Pierre Stephen Robert Payne

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In the Middle Ages the king offered protection to his subjects in return for their loyalty, and the subjects were doubly protected, for the church also sheltered them. The need for shelter - for a father image that cares and will hopefully provide and give some meaning to human lives - remains as real as it was in the Middle Ages, but modern technocracy has no place for either the father or the church and provides no substitute.

Pierre Stephen Robert Payne (4 December 1911 – 3 March 1983) was a novelist, historian, poet, and biographer. Born in Cornwall, the son of an English naval architect, and with a French mother. Payne had more than 110 books published, novels, histories and biographies.

Sourced[edit]

The Corrupt Society - From Ancient Greece To Present-Day America (1975)[edit]

  • Corruption appears to be a universal phenomenon that lays its own imperious claims on the world, and therefore it is the duty of all nations to prepare themselves against its onslaught by taking proper precautions.
    • Introduction, p. viii
  • Sometimes societies die and putrefy long before they are pronounced dead, and sometimes men die of corruption long before they have taken to their deathbeds.
    • The Corruptions Of the Physical Body, p. 5
  • It is precisely when we help one another that we gain our victories over corruption, but the victory is assured only when we help one another with all our strength.
    • The Corruptions Of the Physical Body, p. 6
  • A culture is not only the language and the arts of a people. It is all their history, all their hopes for the future.
  • Conquest, tyranny, treachery, and the clash of cultures bring about corrupt societies, and so does old age. Sometimes the five faces of corruption are visible at the same time.
  • At the heart of the mystery of corruption lies the desire of one man to impose his will on others to the largest possible extent.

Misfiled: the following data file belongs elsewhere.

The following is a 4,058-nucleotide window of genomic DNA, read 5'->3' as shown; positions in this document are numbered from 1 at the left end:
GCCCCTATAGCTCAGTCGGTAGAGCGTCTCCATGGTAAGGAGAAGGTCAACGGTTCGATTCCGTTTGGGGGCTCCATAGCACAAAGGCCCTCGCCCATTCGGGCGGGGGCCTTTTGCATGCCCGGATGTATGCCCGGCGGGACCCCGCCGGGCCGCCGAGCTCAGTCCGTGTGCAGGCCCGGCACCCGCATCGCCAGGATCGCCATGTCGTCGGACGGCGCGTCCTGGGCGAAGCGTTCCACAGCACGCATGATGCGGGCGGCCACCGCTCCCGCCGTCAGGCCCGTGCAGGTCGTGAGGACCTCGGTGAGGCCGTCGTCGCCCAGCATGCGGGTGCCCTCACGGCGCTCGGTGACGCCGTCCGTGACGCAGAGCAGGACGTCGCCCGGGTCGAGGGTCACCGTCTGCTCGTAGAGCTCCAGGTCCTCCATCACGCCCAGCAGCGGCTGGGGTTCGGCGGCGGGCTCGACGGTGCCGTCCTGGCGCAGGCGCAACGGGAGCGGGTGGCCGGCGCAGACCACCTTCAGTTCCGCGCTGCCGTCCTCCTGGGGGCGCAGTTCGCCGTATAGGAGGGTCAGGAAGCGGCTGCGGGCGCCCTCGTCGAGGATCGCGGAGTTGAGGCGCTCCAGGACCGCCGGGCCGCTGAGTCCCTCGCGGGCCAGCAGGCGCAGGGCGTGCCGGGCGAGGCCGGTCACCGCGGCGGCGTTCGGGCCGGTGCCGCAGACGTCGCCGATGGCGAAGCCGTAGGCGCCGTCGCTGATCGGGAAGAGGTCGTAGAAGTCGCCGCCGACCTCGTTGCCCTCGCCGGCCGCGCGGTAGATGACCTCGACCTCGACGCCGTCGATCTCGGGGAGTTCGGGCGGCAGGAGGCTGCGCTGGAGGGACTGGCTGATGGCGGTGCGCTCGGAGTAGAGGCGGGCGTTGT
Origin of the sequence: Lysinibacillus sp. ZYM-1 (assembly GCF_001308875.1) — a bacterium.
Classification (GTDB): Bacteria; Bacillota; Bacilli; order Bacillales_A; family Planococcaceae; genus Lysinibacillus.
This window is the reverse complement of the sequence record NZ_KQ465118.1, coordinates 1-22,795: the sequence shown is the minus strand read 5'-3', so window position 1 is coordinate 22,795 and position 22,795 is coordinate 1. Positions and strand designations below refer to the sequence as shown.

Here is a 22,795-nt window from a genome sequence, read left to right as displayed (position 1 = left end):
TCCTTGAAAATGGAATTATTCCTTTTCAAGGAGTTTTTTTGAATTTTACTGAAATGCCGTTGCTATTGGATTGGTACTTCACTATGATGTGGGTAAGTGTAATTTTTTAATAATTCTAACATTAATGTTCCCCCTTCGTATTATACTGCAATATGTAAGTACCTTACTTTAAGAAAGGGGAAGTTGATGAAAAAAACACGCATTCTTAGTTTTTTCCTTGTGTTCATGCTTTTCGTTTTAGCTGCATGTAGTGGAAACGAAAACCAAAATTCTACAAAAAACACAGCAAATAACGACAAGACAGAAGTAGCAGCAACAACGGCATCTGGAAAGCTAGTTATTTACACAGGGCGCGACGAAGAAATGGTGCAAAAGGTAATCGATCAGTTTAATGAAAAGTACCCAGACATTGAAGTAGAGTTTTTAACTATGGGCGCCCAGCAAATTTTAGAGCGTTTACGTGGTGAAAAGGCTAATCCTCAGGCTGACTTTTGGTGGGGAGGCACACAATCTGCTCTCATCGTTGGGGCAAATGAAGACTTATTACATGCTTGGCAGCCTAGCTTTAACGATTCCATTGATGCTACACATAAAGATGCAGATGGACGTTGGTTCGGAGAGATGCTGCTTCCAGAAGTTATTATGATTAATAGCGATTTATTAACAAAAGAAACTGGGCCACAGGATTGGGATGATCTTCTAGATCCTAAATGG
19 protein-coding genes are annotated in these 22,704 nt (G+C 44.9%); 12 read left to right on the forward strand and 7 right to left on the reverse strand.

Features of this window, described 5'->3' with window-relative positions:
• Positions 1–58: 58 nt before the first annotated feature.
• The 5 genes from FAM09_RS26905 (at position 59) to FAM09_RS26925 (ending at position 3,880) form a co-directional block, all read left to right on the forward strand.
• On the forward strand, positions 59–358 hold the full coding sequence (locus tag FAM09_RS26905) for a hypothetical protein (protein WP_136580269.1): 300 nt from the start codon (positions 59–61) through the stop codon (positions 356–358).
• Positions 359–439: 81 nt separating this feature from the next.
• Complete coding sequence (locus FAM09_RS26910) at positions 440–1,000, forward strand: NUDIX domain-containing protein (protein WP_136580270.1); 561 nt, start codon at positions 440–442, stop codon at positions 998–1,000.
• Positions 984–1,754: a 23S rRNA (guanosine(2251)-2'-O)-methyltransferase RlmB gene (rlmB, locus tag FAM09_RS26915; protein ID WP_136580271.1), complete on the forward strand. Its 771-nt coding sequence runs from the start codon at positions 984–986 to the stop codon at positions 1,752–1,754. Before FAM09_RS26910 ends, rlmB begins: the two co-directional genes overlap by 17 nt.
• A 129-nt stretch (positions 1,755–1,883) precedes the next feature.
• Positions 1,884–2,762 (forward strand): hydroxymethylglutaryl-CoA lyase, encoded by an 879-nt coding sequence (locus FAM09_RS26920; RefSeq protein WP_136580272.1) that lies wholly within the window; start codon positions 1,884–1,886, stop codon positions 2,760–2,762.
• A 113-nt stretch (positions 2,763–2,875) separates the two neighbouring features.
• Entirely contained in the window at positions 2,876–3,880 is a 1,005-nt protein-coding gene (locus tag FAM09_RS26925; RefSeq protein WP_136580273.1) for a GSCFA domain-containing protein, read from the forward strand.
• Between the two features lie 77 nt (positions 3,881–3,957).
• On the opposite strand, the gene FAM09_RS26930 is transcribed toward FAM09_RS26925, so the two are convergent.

• The Five faces of Corruption, p. 45
  • For domination has nothing whatsoever to do with good government, and power as an end in itself destroys good government.
    • The Five faces of Corruption, p. 45
  • The United States is dangerously close to being a plutocracy. A third of the private wealth is owned by less than 5 percent of the population.
    • The Five faces of Corruption, p. 46
  • The corrupt man is nearly always rootless, deeply aware of his rootlessness.
    • The Corrupt Individual, p. 63
Nietzsche's accomplishment is that he permits us to see corruption from the inside.
  • The corrupt, when found out, become especially good moralists.
    • The Nature of Human Corruption, p. 88
  • The second corruption of the state is oligarchy (oligos = few), in which the military elite is narrowed down to a few ruling families of immense wealth and prestige, who now openly flaunt their wealth and possessions.
    • The Drunken Helmsman, p. 97
  • Long before the empire had reached its greatest extent, the Romans were bored by it.
    • The Roman Triumph, p. 121
  • Historically the first philosopher to enquire deeply into the nature of corruption in society was Ibn Khaldun (1322-1406), whose wandering life was largely spent in the northern littoral of Africa at a time when kingdoms and sultanates were crumbling.